Time Peace Alter
The Tweed Regional Gallery and Margaret Olley Centre
We were made for these times
Kath Egan and Kate Rohde
Lismore Regional Gallery
Kate Rohde and Kath Egan share an interest in the memory and associations in objects, subverting this with playful twists and changing our relationship to these loaded items. The artists created new work for We were made for these times in response to the personal and universal experience of upheaval and discontent experienced through the pandemic. The exhibition speaks to realm of the psyche, conjuring memories and concepts materialised in form. While several of the works are somewhat gothic in nature expressing a Victorian memento mori-melancholy, there are also pieces of optimism and hope. The works signal a glitch whilst the artists searched for equilibrium and meaning during this tumultuous time.
Northern Rivers based artist, Kath Egan’s totems of nostalgic domestic objects and polished reflective surfaces invite the viewer into a space of imagination and contemplation, evoking a state of wonder and hint at the sublime in the mundane. Her work seeks to portray a broad and inclusive spirituality unconfined by institutions and dogma. It is an invitation to consider the role Jungian archetypes and mythology may play in providing us with wisdom in these uncertain times and a new psychological framework.
“I am looking towards a new narrative based in ecology, regeneration and renewal rather than continuing our worship of economic rationalism.”
Kate Rohde, based in Melbourne, expresses a personal response in her work speaking to the small joys that have helped her get through this time, in particular connecting with nature and creativity. “For me art making, particularly sculpting has long been therapeutic, and the additional time I’ve been able to spend in the studio has helped to maintain my sense of equilibrium and happiness during this time of unrest.” Rohde’s sculptural pieces are informed by the forms of historical funerary urns, each one a symbolic response to experiences of individuals close to the artist during the turmoil of the past two years.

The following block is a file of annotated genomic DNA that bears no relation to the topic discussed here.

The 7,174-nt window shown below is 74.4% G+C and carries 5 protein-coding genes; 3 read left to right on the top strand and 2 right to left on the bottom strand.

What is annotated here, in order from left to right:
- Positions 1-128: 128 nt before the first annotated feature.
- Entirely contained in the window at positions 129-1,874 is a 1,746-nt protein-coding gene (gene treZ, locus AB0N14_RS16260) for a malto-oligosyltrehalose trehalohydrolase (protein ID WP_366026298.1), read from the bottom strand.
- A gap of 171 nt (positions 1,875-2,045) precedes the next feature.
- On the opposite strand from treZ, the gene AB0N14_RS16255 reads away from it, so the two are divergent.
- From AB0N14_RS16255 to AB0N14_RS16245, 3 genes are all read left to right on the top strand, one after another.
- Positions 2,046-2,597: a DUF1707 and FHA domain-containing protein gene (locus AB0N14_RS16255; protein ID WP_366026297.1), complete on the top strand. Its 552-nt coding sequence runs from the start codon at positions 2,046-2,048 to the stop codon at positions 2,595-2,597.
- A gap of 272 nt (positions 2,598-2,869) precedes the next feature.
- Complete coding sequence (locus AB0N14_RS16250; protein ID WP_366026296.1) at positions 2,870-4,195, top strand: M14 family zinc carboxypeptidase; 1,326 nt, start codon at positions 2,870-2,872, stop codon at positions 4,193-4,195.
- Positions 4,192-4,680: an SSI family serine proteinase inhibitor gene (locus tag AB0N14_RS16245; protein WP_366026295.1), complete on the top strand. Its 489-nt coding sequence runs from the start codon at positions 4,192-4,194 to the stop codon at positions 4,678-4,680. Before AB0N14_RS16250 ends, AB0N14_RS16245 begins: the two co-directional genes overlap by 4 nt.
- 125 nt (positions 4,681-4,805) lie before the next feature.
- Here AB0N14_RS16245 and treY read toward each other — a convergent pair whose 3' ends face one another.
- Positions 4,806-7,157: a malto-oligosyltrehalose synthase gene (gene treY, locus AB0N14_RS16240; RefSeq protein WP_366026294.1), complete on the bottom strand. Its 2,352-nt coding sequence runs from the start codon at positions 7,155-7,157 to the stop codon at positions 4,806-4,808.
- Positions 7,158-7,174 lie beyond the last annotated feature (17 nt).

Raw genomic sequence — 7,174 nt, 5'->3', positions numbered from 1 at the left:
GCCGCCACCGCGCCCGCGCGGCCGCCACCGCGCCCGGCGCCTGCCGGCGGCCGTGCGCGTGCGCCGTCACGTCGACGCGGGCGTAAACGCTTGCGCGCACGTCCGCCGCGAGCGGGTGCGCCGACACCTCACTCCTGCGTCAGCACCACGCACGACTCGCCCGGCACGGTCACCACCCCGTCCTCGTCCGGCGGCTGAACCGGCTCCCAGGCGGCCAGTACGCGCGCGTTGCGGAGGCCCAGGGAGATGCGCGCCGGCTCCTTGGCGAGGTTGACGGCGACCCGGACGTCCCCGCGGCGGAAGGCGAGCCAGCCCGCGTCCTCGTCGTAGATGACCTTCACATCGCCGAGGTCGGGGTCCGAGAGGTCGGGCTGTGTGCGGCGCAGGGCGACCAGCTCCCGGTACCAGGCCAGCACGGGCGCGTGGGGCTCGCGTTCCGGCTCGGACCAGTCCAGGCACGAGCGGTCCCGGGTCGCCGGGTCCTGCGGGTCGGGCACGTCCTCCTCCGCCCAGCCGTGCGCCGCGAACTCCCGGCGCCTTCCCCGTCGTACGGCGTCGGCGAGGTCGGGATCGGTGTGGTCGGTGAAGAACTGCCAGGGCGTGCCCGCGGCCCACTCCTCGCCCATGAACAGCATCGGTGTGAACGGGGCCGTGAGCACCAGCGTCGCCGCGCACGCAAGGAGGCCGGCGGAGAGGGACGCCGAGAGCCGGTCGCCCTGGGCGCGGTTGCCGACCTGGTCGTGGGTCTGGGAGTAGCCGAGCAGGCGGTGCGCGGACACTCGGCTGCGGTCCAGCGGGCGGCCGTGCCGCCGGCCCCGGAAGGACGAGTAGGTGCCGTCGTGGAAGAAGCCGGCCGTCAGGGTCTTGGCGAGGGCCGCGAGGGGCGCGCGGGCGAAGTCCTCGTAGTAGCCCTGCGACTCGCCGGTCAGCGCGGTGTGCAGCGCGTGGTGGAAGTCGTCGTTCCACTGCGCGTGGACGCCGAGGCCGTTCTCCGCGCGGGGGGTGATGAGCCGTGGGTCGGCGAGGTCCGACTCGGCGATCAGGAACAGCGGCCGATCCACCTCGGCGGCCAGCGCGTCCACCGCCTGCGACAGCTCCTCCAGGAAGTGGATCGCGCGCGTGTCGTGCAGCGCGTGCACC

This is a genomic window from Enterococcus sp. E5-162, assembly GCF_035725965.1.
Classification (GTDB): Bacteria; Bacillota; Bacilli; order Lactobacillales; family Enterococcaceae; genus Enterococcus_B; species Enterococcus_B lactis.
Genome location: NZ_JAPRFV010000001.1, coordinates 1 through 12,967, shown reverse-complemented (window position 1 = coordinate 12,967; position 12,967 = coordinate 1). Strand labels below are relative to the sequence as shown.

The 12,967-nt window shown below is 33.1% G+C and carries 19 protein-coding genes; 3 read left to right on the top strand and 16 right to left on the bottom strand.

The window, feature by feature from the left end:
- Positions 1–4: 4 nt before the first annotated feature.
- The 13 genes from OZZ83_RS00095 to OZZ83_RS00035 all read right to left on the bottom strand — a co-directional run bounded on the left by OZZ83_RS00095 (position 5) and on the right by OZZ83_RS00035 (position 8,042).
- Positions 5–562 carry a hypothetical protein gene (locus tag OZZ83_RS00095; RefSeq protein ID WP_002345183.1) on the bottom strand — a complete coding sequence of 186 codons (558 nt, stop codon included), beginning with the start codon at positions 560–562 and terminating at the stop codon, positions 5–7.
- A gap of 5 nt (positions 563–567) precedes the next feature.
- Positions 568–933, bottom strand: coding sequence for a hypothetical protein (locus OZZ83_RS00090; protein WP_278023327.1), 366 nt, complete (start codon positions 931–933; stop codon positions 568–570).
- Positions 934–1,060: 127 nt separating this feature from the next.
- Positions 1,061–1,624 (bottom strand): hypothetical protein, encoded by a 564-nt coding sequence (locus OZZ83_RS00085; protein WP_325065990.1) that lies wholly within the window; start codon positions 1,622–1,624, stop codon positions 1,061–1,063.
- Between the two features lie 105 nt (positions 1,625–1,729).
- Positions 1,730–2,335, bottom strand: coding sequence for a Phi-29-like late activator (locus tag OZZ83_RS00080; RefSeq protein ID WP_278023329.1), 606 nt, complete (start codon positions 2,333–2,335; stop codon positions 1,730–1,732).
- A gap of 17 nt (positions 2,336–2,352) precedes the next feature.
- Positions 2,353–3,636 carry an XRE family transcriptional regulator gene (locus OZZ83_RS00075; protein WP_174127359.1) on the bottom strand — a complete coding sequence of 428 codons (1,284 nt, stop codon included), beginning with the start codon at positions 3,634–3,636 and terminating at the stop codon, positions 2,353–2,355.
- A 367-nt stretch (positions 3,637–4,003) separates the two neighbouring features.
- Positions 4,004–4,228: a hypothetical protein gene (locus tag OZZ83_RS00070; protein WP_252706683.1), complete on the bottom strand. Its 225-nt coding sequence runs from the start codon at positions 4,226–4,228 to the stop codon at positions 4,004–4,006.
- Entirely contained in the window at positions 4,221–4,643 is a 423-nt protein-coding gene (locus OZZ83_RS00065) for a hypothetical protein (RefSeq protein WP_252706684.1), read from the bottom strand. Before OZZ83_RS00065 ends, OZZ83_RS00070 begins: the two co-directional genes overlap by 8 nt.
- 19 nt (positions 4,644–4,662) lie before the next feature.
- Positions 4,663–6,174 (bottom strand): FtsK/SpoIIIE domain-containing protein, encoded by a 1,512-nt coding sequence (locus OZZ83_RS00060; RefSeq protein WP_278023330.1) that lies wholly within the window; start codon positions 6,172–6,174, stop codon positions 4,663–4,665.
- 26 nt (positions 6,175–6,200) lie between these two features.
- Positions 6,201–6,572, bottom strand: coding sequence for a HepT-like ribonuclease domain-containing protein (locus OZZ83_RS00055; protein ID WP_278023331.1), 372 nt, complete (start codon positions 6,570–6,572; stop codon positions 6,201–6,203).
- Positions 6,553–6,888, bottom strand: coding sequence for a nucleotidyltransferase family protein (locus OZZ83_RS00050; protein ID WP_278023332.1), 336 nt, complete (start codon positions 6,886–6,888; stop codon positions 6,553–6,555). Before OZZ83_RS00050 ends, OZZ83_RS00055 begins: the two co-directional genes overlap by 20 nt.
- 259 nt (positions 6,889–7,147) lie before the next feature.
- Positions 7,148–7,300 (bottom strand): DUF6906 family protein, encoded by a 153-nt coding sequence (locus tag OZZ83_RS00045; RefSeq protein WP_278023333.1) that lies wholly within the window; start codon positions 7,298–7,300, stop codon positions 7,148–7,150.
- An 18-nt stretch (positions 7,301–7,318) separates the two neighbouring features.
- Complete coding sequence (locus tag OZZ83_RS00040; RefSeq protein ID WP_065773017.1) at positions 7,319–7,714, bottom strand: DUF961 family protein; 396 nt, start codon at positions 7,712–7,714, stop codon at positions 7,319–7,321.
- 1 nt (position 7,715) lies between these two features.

Gravity and Grace
Byron School of Art Project Space
Homemaking is a role traditionally fulfilled by women, and is often overlooked and undervalued. An inviting home fulfils the basic human need for belonging - it is a space to feel safe, to rest and replenish. Through the actions of creating a place of warmth and acceptance, she invites grace into the home. The collection and placement of meaningful objects, along with heartfelt prayers of hope for her closest and dearest, can be seen as rituals of faith to connect with the unseen power of grace.
In Gravity and Grace the work speaks of my experience as a wife, mother and daughter, and of my Croatian Catholic cultural heritage. In the work titled Portrait of Great, Great Aunt Peg - a tower of inherited Victorian chairs - the conversation expands to include my own children’s story of origin, and the strong women in their paternal line.
“If left unconscious, personal histories have a tendency to loop through space and time with repeated narratives being passed on through the generations.”